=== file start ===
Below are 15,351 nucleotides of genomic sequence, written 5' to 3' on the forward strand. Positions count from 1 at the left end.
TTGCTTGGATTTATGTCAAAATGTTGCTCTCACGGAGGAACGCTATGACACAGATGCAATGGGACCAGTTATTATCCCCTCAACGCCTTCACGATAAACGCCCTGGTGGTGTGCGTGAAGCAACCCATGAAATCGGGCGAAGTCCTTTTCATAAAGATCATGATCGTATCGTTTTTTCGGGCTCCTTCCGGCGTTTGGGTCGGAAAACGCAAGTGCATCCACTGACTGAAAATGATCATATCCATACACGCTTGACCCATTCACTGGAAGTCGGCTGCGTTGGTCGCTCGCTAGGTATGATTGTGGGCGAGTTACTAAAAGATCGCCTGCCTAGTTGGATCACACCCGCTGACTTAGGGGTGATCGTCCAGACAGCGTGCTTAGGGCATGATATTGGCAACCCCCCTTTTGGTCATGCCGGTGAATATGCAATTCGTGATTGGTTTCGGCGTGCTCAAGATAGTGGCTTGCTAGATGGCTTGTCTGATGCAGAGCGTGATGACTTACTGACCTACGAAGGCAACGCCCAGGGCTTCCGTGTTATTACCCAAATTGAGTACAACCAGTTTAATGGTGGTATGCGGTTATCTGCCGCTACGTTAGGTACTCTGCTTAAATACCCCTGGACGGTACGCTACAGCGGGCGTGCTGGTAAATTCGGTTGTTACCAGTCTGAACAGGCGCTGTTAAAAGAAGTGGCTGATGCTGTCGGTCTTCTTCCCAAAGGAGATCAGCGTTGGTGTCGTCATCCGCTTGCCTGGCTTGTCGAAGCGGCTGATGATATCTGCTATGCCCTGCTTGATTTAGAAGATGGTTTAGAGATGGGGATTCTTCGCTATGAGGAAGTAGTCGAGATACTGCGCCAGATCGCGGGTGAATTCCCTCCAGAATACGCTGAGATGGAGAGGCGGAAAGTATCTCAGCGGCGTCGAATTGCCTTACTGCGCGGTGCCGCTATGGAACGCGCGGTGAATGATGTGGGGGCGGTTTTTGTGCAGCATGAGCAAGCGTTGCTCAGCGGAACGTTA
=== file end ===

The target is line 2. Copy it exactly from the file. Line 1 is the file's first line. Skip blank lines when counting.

TTGCTTGGATTTATGTCAAAATGTTGCTCTCACGGAGGAACGCTATGACACAGATGCAATGGGACCAGTTATTATCCCCTCAACGCCTTCACGATAAACGCCCTGGTGGTGTGCGTGAAGCAACCCATGAAATCGGGCGAAGTCCTTTTCATAAAGATCATGATCGTATCGTTTTTTCGGGCTCCTTCCGGCGTTTGGGTCGGAAAACGCAAGTGCATCCACTGACTGAAAATGATCATATCCATACACGCTTGACCCATTCACTGGAAGTCGGCTGCGTTGGTCGCTCGCTAGGTATGATTGTGGGCGAGTTACTAAAAGATCGCCTGCCTAGTTGGATCACACCCGCTGACTTAGGGGTGATCGTCCAGACAGCGTGCTTAGGGCATGATATTGGCAACCCCCCTTTTGGTCATGCCGGTGAATATGCAATTCGTGATTGGTTTCGGCGTGCTCAAGATAGTGGCTTGCTAGATGGCTTGTCTGATGCAGAGCGTGATGACTTACTGACCTACGAAGGCAACGCCCAGGGCTTCCGTGTTATTACCCAAATTGAGTACAACCAGTTTAATGGTGGTATGCGGTTATCTGCCGCTACGTTAGGTACTCTGCTTAAATACCCCTGGACGGTACGCTACAGCGGGCGTGCTGGTAAATTCGGTTGTTACCAGTCTGAACAGGCGCTGTTAAAAGAAGTGGCTGATGCTGTCGGTCTTCTTCCCAAAGGAGATCAGCGTTGGTGTCGTCATCCGCTTGCCTGGCTTGTCGAAGCGGCTGATGATATCTGCTATGCCCTGCTTGATTTAGAAGATGGTTTAGAGATGGGGATTCTTCGCTATGAGGAAGTAGTCGAGATACTGCGCCAGATCGCGGGTGAATTCCCTCCAGAATACGCTGAGATGGAGAGGCGGAAAGTATCTCAGCGGCGTCGAATTGCCTTACTGCGCGGTGCCGCTATGGAACGCGCGGTGAATGATGTGGGGGCGGTTTTTGTGCAGCATGAGCAAGCGTTGCTCAGCGGAACGTTA